Prevent Pet Poison Accidents
Poison is a strong word but it is kind of a big deal!
This week is National Pet Poison Prevention week and we want you to know that poison can be anything from a toxic chemical to an accidental ingestion of something in a toxic amount. When pets eat things they shouldn’t we often refer their owners to the ASPCA’s Animal Poison Control hotline. This hotline is staffed with veterinary professionals who have access to much more reference information that a typical veterinary hospital. Veterinary toxicologists have databases at their fingertips to help with these crises. Thus, calling the hotline is a much more efficient way to gather the needed information.
What constitutes a pet poison emergency?
If your pet has eaten any eaten any of the following you should seek medical care for him. You can visit the ASPCA’s Animal Poison Control page to find lists of various toxic chemicals, plants and foods.
Here are the most common poison ingestions seen at our hospital:
- Plants that are toxic- 2 big ones are sago palms for dogs and lilies for cat
- Rat poison
- Human medication or vitamins
- Illegal drugs
- A foreign object that could be toxic, like a battery
Seek help if you think your pet has ingested a poison
The most common question we get from owners when they call to report a suspected ingestion is that their pet “seems fine now, do they really need to worry?” It may be true that immediately following ingestion of a toxic substance your dog or cat may not seem to be suffering any effects. What we worry about is what happens once your pet starts to metabolize the toxin. And with some poisons, time is of the essence.
You might think that the best course of action is just to make your pet vomit the substance and your problems can be solved. In some cases this is true but definitely not in all cases. This is truly when your veterinarian and Poison Control come in. If the substance is a common one like chocolate, one of our doctors can usually make a plan without poison control (depending on the quantity.) Some lesser known substances require much more information and in some cases follow up treatment.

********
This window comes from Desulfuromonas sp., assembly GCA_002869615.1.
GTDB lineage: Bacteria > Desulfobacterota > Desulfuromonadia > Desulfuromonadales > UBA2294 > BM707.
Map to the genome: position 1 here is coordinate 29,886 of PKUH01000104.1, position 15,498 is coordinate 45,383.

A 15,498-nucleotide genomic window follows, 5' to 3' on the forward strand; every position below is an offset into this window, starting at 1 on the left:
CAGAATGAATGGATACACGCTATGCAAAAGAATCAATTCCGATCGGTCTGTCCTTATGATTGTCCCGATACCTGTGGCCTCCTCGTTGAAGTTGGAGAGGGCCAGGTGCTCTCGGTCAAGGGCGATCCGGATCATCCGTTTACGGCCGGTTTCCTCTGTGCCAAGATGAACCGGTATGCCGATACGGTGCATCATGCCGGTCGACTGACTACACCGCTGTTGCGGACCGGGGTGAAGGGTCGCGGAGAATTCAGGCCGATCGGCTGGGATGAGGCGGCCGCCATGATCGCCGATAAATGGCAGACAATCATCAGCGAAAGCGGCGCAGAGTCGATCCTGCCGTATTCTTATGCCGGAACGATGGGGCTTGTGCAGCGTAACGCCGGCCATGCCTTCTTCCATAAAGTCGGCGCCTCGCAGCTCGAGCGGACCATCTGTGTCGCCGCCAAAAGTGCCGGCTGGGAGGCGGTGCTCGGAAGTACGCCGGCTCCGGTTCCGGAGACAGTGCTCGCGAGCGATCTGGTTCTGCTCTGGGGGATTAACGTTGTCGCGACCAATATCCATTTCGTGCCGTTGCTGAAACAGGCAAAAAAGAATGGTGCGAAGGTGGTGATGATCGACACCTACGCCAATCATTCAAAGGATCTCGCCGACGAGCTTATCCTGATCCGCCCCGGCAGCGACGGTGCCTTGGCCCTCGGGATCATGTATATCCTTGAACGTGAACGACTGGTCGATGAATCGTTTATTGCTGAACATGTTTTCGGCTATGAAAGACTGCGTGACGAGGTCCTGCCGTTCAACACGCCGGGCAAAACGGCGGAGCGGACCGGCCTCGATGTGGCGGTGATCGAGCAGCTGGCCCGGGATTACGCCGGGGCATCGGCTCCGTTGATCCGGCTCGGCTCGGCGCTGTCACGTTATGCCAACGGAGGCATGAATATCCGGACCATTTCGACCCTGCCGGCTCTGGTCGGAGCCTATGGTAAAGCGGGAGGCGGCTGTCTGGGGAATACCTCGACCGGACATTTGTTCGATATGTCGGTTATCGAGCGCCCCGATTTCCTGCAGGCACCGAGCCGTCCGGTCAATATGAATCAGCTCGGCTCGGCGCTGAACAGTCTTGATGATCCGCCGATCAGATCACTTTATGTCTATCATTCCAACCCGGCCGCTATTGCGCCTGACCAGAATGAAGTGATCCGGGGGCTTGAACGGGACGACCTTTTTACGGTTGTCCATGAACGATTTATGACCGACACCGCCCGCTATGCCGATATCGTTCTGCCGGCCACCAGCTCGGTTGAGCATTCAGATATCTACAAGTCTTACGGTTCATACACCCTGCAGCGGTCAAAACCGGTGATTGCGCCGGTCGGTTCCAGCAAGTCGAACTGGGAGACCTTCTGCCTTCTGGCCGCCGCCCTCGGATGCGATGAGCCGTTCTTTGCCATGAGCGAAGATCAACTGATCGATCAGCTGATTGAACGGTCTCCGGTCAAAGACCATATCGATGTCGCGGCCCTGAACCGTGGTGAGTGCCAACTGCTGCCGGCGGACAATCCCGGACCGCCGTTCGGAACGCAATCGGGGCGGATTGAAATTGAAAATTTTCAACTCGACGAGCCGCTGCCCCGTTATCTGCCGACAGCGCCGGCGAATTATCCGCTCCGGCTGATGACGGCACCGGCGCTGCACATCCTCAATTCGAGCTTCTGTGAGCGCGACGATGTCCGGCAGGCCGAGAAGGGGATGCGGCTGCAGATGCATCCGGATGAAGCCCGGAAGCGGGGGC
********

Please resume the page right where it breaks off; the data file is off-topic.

Can something that is good for you end up poisoning your pet?
The answer is yes. Review this recent case as a perfect example. A 14 lb dog gained access to a high dose human vitamin. On the surface this does not seem like it would be that big of a deal, right? Perhaps not a big crisis if we were talking about a few pills, but this case involved the dog ingesting around 93 pills. Needless to say this pup’s parents were extremely concerned and called to ask what to do. I advised them to call ASPCA Poison Control hotline immediately. I did not advise them to induce vomiting because I did not know if that would be safe with the vitamin ingested. Depending on the substance ingested, inducing vomiting can sometimes expose the esophagus to a great deal of damage.
The owners did call ASPCA Poison Control. The experts at Poison Control advised them to induce vomiting AND go to the emergency clinic. Poison Control also advised that blood work needed to be repeated every 24 hours for 4 days since the pup was still at risk for developing signs. We are happy to say that everything worked out well and the pup is showing no after effects of his encounter with what might have initially been considered, harmless vitamins.
Know that if your veterinarian advises you to call ASPCA Animal Poison Control it is because we want the expert care that this highly qualified group of professionals can provide. We work with them not instead of them to ensure the best outcome for your pet. Time is of the essence with some toxins so don’t wait! Act when you realize that your pet has ingested something it should not have and call us at (210)-695-4455. The ASPCA Animal Poison Control phone number is (888) 426-4435.